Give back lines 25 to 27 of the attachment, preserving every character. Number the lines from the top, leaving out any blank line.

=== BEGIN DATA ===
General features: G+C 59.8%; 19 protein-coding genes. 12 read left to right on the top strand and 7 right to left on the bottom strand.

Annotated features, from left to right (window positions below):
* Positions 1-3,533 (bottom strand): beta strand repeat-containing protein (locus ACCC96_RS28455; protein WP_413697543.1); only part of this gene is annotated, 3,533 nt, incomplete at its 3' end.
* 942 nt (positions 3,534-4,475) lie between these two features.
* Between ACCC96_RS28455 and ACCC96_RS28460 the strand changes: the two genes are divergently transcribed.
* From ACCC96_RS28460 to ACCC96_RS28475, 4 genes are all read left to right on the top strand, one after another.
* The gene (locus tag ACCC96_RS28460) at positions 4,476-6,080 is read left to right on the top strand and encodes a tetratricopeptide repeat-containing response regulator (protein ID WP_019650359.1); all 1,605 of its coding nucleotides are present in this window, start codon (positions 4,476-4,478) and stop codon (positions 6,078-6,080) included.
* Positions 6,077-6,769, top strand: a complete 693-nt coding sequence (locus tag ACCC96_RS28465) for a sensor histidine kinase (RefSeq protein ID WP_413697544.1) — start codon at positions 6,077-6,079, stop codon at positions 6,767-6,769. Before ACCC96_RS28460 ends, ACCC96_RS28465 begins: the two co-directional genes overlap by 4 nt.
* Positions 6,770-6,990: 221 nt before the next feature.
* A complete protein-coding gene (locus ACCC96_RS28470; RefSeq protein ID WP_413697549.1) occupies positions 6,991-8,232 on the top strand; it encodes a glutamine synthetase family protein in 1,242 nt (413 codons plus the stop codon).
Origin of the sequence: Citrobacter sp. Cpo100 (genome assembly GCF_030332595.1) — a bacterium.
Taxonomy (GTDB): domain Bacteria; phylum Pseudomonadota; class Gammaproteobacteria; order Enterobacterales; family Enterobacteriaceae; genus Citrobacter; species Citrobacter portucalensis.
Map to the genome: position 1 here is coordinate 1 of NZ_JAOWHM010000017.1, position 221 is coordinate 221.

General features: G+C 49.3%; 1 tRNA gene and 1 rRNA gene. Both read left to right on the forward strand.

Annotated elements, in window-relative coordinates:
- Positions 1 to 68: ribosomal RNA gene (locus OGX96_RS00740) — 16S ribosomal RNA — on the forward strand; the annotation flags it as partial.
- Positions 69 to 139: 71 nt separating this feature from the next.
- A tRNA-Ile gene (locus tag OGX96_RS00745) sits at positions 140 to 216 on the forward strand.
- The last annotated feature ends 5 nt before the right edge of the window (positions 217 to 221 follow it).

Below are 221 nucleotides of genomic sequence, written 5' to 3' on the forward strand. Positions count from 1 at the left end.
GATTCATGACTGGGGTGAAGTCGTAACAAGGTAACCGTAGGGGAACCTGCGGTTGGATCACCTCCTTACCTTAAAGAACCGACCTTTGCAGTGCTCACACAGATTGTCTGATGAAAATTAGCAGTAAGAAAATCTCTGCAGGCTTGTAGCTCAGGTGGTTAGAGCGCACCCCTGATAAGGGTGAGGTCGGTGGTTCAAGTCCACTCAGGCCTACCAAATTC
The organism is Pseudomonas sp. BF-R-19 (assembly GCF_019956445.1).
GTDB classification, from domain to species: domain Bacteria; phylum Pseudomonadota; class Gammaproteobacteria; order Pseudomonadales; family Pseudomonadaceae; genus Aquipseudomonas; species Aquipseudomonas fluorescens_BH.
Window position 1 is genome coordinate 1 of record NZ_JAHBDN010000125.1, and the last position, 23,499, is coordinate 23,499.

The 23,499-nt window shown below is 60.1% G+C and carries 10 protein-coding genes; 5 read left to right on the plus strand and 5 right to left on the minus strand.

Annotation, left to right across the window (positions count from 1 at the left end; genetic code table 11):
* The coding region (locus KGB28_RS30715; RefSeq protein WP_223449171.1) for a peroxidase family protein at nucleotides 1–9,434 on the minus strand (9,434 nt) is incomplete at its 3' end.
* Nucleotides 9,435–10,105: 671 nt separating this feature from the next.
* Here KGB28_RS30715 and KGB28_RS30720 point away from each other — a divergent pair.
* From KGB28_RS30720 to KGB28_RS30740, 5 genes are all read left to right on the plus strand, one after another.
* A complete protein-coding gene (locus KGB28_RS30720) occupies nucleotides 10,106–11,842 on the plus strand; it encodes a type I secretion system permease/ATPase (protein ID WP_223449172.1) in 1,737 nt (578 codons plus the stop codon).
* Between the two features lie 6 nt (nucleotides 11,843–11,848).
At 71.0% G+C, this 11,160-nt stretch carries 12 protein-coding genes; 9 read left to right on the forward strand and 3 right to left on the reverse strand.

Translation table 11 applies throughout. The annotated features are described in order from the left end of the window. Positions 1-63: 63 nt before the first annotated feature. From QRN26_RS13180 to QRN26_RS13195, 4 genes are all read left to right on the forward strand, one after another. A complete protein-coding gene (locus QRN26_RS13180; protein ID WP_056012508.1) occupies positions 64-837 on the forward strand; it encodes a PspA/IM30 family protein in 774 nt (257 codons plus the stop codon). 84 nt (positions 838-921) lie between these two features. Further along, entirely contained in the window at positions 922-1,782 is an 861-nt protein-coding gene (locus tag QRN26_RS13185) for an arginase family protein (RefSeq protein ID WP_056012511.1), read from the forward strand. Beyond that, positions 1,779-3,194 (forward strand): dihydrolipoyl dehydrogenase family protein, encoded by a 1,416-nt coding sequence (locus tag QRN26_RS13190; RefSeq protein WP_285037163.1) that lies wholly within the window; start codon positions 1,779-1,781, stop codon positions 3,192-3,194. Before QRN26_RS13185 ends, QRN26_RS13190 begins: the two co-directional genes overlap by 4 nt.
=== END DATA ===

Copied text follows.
The 23,499-nt window shown below is 60.1% G+C and carries 10 protein-coding genes; 5 read left to right on the plus strand and 5 right to left on the minus strand.

Annotation, left to right across the window (positions count from 1 at the left end; genetic code table 11):
* The coding region (locus KGB28_RS30715; RefSeq protein WP_223449171.1) for a peroxidase family protein at nucleotides 1–9,434 on the minus strand (9,434 nt) is incomplete at its 3' end.